The Effect of Coupled Shoulder Girdle and Hip Extensor Strength Training on Sprint Performance and Ball Speed in Youth Field Hockey Players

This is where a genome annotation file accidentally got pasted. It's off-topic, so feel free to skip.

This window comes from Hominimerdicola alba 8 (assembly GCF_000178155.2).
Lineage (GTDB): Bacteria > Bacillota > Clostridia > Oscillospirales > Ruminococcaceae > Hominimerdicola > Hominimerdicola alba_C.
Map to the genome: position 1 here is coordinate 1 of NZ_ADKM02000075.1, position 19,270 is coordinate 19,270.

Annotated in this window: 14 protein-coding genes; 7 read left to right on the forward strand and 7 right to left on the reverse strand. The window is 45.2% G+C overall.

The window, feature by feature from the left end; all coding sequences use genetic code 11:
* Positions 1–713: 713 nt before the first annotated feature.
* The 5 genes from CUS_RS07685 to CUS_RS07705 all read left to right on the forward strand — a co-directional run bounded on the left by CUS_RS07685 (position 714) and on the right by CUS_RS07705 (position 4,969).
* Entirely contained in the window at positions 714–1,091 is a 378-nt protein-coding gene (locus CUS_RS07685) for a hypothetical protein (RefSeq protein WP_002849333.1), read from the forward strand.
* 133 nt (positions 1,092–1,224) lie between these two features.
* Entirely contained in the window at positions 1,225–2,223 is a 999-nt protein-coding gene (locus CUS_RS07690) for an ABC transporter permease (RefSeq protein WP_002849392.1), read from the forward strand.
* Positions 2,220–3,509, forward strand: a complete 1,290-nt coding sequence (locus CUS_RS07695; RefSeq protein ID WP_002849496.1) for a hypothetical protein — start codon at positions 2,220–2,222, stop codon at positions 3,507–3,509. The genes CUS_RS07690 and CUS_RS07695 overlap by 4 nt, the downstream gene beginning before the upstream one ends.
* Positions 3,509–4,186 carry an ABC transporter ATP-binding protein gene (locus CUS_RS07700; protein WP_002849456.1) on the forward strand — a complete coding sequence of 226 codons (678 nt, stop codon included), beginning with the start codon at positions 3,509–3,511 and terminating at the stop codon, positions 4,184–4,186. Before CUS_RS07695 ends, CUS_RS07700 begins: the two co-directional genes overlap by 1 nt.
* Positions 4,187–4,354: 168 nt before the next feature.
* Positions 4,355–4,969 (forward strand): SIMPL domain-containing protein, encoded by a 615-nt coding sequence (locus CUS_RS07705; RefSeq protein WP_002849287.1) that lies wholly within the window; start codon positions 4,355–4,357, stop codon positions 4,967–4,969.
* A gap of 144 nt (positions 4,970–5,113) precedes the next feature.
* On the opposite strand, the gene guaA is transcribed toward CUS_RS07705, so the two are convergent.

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Sprint performance is important in many team sports including field hockey. Despite this, so far no studies have examined the effect of strength training on sprint performance in this cohort. Previous studies in other sports have shown a positive association between the increases in lower body strength and improvements in sprint performance. An often overlooked aspect of sprinting is the role of the upper extremities in the sprint action. Another key skill in field hockey is shooting where a player’s ability can be evaluated based on ball velocity and the time taken to execute a shot. Similarly to sprinting no studies have examined the effect of strength training on ball speed in field hockey. Research looking at both sprinting and ball striking in other sports have highlighted the importance of both the shoulder girdle and hip extensor musculature. Therefore it was the aim of this thesis to ascertain whether strengthening the hip extensors and shoulder girdle specifically could improve both sprint performance and ball speed in youth hockey players and establish inter-relationships between sprint speed, ball velocity, shoulder girdle and hip extensor strength in hockey players. Chapter 3 presents the reliability for two novel isometric assessments, the isometric lateral pulldown (ILP) and isometric hip thrust (IHT), amongst 10 male participants with at least 2 years of structured resistance training. The IHT had a relatively small (6%) mean difference (MDiff) and effect size ([ES] 0.14) indicating moderate to good reliability between testing sessions. A test-retest intraclass correlation (ICC) of 0.97 in combination with a coefficient of variation (CV) of 7.3% indicated a small average variability. A small MDiff (4%) and ES (0.17) are indicators of good reliability for ILP’s inter-session performance. While an ICC of 0.9 and a CV of 8.1% indicated that the average variability between sessions was small. Using these methods Chapter 4 determined the relationship between impulse generated and both sprint and ball striking performance in 23 youth male secondary school representative youth field hockey players. No significant relationships were found between sprint times and either of the isometric strength measures. Significant (p=0.000) large and positive correlations (r=0.68) were found between forehand ball release speed and isometric hip thrust results. Significant (p=0.046) moderate and positive correlations (r=0.42) were found between forehand ball release speed and isometric lateral pulldown results. Significant (p=0.025) moderate and positive correlations (r=0.47) were found between reverse ball release speed and isometric hip thrust results. Chapter 5 investigated the effects of a five week specialised strength training programme, targeting the shoulder girdle and hip extensor, on sprint performance and ball speed in a group of 10 youth male secondary school representative youth field hockey players. The programme resulted in significant large and positive improvements in both isometric hip thrust (p=≤0.000, ES = 1.21, +52.6%) and isometric lateral pulldown (p=0.007, ES = 1.46, +63.4%) and non-significant trivial and small positive improvements in forehand and reverse ball speed respectively (p=0.813, ES = 0.09, +1.15%, p=0.303, ES = 0.27, 4.95%). However, significant small and negative decrements were experienced in 10-m (p=0.03, ES = 0.57, 2.67%), 30-m (p=0.016, ES = 0.44, 2.21%) and 40-m (p=0.016, ES = 0.43, 2.24%) sprint performance while non-significant (p=≤0.07) small and negative decrements (ES = 0.31, 1.55%) were found for 20-m. For this thesis it was determined that strengthening the shoulder girdle and hip extensors specifically may increase ball speed but not sprint performance in youth hockey players.